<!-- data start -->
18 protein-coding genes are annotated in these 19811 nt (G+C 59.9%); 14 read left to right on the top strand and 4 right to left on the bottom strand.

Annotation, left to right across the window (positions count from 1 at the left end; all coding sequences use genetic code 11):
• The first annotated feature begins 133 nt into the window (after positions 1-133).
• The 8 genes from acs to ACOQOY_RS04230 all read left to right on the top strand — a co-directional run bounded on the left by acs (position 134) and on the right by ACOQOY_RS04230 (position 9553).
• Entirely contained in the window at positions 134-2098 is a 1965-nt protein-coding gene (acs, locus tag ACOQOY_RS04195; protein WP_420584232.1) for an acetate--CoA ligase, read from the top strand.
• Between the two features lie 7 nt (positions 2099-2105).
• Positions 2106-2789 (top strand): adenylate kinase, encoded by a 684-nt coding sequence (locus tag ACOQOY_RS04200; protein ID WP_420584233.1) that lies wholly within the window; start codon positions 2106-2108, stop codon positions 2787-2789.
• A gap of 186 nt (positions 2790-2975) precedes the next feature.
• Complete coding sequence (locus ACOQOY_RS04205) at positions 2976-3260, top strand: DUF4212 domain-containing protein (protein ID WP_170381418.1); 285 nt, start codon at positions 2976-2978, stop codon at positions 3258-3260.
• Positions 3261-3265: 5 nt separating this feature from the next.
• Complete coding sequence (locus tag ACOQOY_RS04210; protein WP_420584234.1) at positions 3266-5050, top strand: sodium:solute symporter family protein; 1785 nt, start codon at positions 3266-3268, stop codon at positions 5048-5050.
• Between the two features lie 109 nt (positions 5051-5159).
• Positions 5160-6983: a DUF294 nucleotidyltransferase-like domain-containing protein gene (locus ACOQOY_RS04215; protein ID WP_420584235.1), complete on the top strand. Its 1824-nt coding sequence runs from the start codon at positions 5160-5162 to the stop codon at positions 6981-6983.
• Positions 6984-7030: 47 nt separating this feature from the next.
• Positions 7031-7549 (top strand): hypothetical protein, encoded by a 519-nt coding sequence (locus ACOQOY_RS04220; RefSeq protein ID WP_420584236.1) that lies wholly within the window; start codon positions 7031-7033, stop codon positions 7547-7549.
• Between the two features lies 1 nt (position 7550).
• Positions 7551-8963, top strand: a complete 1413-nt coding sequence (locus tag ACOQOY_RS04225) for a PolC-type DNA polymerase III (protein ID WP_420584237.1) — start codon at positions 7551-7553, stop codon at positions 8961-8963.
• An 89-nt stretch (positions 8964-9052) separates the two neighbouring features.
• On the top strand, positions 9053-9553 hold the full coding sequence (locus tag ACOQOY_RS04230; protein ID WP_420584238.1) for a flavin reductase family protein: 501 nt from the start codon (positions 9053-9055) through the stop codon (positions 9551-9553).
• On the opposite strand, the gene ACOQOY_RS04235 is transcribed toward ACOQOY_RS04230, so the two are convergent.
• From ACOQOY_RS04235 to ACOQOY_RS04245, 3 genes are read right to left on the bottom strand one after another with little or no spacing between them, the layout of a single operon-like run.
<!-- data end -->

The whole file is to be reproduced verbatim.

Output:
18 protein-coding genes are annotated in these 19811 nt (G+C 59.9%); 14 read left to right on the top strand and 4 right to left on the bottom strand.

Annotation, left to right across the window (positions count from 1 at the left end; all coding sequences use genetic code 11):
• The first annotated feature begins 133 nt into the window (after positions 1-133).
• The 8 genes from acs to ACOQOY_RS04230 all read left to right on the top strand — a co-directional run bounded on the left by acs (position 134) and on the right by ACOQOY_RS04230 (position 9553).
• Entirely contained in the window at positions 134-2098 is a 1965-nt protein-coding gene (acs, locus tag ACOQOY_RS04195; protein WP_420584232.1) for an acetate--CoA ligase, read from the top strand.
• Between the two features lie 7 nt (positions 2099-2105).
• Positions 2106-2789 (top strand): adenylate kinase, encoded by a 684-nt coding sequence (locus tag ACOQOY_RS04200; protein ID WP_420584233.1) that lies wholly within the window; start codon positions 2106-2108, stop codon positions 2787-2789.
• A gap of 186 nt (positions 2790-2975) precedes the next feature.
• Complete coding sequence (locus ACOQOY_RS04205) at positions 2976-3260, top strand: DUF4212 domain-containing protein (protein ID WP_170381418.1); 285 nt, start codon at positions 2976-2978, stop codon at positions 3258-3260.
• Positions 3261-3265: 5 nt separating this feature from the next.
• Complete coding sequence (locus tag ACOQOY_RS04210; protein WP_420584234.1) at positions 3266-5050, top strand: sodium:solute symporter family protein; 1785 nt, start codon at positions 3266-3268, stop codon at positions 5048-5050.
• Between the two features lie 109 nt (positions 5051-5159).
• Positions 5160-6983: a DUF294 nucleotidyltransferase-like domain-containing protein gene (locus ACOQOY_RS04215; protein ID WP_420584235.1), complete on the top strand. Its 1824-nt coding sequence runs from the start codon at positions 5160-5162 to the stop codon at positions 6981-6983.
• Positions 6984-7030: 47 nt separating this feature from the next.
• Positions 7031-7549 (top strand): hypothetical protein, encoded by a 519-nt coding sequence (locus ACOQOY_RS04220; RefSeq protein ID WP_420584236.1) that lies wholly within the window; start codon positions 7031-7033, stop codon positions 7547-7549.
• Between the two features lies 1 nt (position 7550).
• Positions 7551-8963, top strand: a complete 1413-nt coding sequence (locus tag ACOQOY_RS04225) for a PolC-type DNA polymerase III (protein ID WP_420584237.1) — start codon at positions 7551-7553, stop codon at positions 8961-8963.
• An 89-nt stretch (positions 8964-9052) separates the two neighbouring features.
• On the top strand, positions 9053-9553 hold the full coding sequence (locus tag ACOQOY_RS04230; protein ID WP_420584238.1) for a flavin reductase family protein: 501 nt from the start codon (positions 9053-9055) through the stop codon (positions 9551-9553).
• On the opposite strand, the gene ACOQOY_RS04235 is transcribed toward ACOQOY_RS04230, so the two are convergent.
• From ACOQOY_RS04235 to ACOQOY_RS04245, 3 genes are read right to left on the bottom strand one after another with little or no spacing between them, the layout of a single operon-like run.